During the COVID-19 pandemic, you can find comprehensive integrated information online at citizensinformation.ie/covid19/ and you can get daily updates on what’s changed on Twitter at @citizensinfo. You can also get information and advice from:

  • The Citizens Information Phone Service: Call 0761 07 4000, Monday to Friday, 9am – 8pm
  • Our national call back service: Visit citizensinformation.ie/callback to request a phone call from an information officer

A limited number of appointments are being made in Citizens Information Centres offices where social distancing can be facilitated. You can continue to contact your local centre by email or phone using the details in Find a Centre page on citizensinformation.ie.

July Jobs Stimulus

The Government announced a package of supports called the July Jobs Stimulus on 23 July 2020. The key provisions of the package include:

  • The  COVID-19 Pandemic Unemployment Payment will be extended to April 2021 and closed to new applications from 17 September 2020. From 17 September 2020, there will be three rates of payment:
For people who previously earned less than €200 per week €203
For people who previously earned between €200 and €300 per week €250
For people who previously earned over €300 per week €300

You can read more about the social protection and employment support provisions in the press release from DEASP and on gov.ie.

  • A new Employment Wage Support Scheme will succeed the Temporary Wage Subsidy Scheme, and run until April 2021. Employers and new firms in sectors impacted by COVID-19 whose turnover has fallen 30% will get a flat-rate subsidy of up to €203 per week per employee, including seasonal staff and new employees.
  • A range of supports for business were announced. With limited exceptions, the waiver of commercial rates will be extended until the end of September and the COVID-19 Credit Guarantee Scheme will provide an 80% guarantee for a wide range of credit products from €10,000 to €1 million up to a maximum term of 6 years. Small and micro companies will be supported through additional resources for MicroFinance Ireland and the Local Enterprise Offices. This will include measures to reduce interest rates on lending for micro and small businesses, including grants equivalent to 0% interest on the first year of SBCI and MFI loans. The Future Growth Loan Scheme is being expanded.
  • The standard rate of VAT will be reduced from 23% to 21%, effective from the beginning of September for 6 months.
  • A new Stay and Spend Incentive will refund taxpayer spending on accommodation, food and non-alcoholic drinks, between October 2020 and April 2021, through a tax rebate of up to €125.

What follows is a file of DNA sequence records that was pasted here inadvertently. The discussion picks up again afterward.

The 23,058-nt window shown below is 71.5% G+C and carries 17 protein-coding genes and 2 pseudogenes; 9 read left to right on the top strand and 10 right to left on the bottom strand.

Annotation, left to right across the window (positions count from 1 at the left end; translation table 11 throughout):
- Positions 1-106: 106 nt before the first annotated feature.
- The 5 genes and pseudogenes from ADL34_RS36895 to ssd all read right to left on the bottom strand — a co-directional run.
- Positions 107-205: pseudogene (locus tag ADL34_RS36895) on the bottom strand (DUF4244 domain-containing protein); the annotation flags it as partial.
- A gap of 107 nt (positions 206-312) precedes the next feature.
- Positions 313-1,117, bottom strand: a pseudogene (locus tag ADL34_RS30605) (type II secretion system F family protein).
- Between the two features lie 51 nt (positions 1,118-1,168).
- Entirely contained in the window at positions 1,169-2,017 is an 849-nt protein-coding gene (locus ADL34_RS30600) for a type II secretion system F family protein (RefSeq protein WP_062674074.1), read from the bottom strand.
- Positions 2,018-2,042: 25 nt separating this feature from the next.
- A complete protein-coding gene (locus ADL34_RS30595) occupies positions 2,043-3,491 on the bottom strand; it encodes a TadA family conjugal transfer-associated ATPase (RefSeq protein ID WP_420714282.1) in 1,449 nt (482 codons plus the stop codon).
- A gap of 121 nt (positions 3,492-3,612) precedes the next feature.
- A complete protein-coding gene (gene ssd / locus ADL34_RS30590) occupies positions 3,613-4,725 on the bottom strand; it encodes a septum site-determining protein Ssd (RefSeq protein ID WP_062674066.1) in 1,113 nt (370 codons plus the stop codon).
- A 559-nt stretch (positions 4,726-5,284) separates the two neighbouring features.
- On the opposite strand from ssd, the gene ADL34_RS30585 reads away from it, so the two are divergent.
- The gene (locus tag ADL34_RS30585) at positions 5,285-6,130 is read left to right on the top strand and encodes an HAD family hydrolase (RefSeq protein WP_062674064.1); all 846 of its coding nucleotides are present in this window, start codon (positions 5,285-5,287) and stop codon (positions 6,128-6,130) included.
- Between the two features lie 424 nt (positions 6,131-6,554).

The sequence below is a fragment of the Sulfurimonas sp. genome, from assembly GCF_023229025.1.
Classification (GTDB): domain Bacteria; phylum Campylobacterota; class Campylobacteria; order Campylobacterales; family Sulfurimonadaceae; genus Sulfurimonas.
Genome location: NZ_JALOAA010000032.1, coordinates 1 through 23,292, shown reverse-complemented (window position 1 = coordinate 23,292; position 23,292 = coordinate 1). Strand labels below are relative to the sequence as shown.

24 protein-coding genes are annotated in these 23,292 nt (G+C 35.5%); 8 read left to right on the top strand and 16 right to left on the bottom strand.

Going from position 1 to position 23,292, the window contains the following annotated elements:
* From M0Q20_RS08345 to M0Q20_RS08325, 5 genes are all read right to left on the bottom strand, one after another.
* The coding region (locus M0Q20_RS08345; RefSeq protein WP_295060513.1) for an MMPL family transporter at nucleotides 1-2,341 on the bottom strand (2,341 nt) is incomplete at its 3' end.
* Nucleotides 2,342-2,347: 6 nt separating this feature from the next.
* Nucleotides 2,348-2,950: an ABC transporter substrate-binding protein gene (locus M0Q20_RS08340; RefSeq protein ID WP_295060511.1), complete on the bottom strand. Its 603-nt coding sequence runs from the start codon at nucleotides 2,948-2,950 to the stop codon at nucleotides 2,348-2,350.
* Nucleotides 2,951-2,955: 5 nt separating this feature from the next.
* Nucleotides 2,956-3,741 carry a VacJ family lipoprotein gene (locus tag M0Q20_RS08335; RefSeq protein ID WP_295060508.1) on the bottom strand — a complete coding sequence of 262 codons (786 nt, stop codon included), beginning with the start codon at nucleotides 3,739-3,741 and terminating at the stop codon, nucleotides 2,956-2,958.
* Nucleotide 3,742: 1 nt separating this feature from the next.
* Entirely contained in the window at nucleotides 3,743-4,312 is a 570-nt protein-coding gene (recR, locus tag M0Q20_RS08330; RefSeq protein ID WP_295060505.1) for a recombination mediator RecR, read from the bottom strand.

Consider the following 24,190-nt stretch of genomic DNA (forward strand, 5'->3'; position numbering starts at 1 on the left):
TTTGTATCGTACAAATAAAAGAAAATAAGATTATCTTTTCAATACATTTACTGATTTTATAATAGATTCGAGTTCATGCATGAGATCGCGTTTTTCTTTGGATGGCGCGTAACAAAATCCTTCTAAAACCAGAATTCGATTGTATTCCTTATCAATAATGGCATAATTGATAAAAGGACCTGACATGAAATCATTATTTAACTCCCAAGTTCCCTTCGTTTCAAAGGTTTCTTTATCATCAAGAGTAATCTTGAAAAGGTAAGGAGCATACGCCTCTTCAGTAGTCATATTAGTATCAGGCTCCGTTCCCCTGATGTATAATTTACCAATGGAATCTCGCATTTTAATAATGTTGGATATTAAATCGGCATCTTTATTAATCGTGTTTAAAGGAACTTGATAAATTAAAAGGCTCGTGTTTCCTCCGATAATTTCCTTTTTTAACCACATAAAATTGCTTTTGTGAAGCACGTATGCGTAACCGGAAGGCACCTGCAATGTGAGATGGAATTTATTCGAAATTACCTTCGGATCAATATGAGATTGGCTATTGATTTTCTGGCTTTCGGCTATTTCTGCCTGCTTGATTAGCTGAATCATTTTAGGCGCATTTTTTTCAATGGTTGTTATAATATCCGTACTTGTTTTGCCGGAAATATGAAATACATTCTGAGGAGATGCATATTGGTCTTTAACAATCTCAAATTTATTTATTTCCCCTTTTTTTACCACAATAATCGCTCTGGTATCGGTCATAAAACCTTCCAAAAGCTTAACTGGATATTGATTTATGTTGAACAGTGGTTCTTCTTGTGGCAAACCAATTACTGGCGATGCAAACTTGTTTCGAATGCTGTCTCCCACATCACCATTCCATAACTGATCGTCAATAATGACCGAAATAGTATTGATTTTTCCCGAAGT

• Enhanced levels of support will be made available under the Help to Buy scheme until December 2020.
  • An increased allowable expenditure under the Cycle to Work scheme from €1,000 to €1,500 for ebikes, and €1,250 for other bicycles will be introduced.

You can get full details of the July Jobs Stimulus on gov.ie.

Know your rights: Learner permit renewal

My learner permit is due to expire soon, what do I need to do?

You must hold a valid learner permit to learn to drive on public roads in Ireland. You must always have the learner permit with you when you are driving and adhere to certain driving restrictions.

Your first or second learner permit usually lasts for two years while a third and subsequent permit lasts for one year. You need to hold your first learner permit for at least 6 months before you take a driving test.  If you are applying for a third or subsequent permit you must show evidence that you have taken a driving test in the previous 2 years or have an appointment for a forthcoming driving test.

How do I renew my permit?

In most cases, you can renew your learner permit online if you have a Public Services Card (PSC) and a verified MyGovID account. This option is not available if:

  • You hold a bus or truck category on your licence
  • You are over 70
  • You are applying for your third or subsequent learner permit
  • You have a medical condition that requires a medical report (see the driving licence form (pdf) for a list of applicable medical conditions)

If you cannot renew your licence online, you will have to apply to a National Driver Licence Service (NDLS) office in person. 

You must bring your completed application form and the following documentation with you when renewing your driving licence:

  • Your current or most recently issued driving licence
  • The application fee of €35
  • Documentation to prove your identity
  • A Driving Licence Medical Report Form, if required
  • A Driving Licence Eyesight Report Form, if required

COVID-19 and renewing your learner permit

During the COVID-19 public health emergency, if your learner permit is due to expire between 1 March 2020 and 31 October 2020 it will automatically be renewed for 4 months. This means that if your learner permit was due to expire 1 July, your permit will expire on 1 November 2020.

You will not receive a new licence or permit during this time, but your driver record will be updated to show that your licence or learner permit is still valid.

NDLS offices reopened on a phased basis from 8 June 2020. You can find details of which NDLS offices are open on the Road Safety Authority website. NDLS offices will not operate a drop-in service. You can book an appointment to attend an office in person.

You can find out more about learner permits by visiting citizensinformation.ie. You can get the application form on the National Driver Licence Service website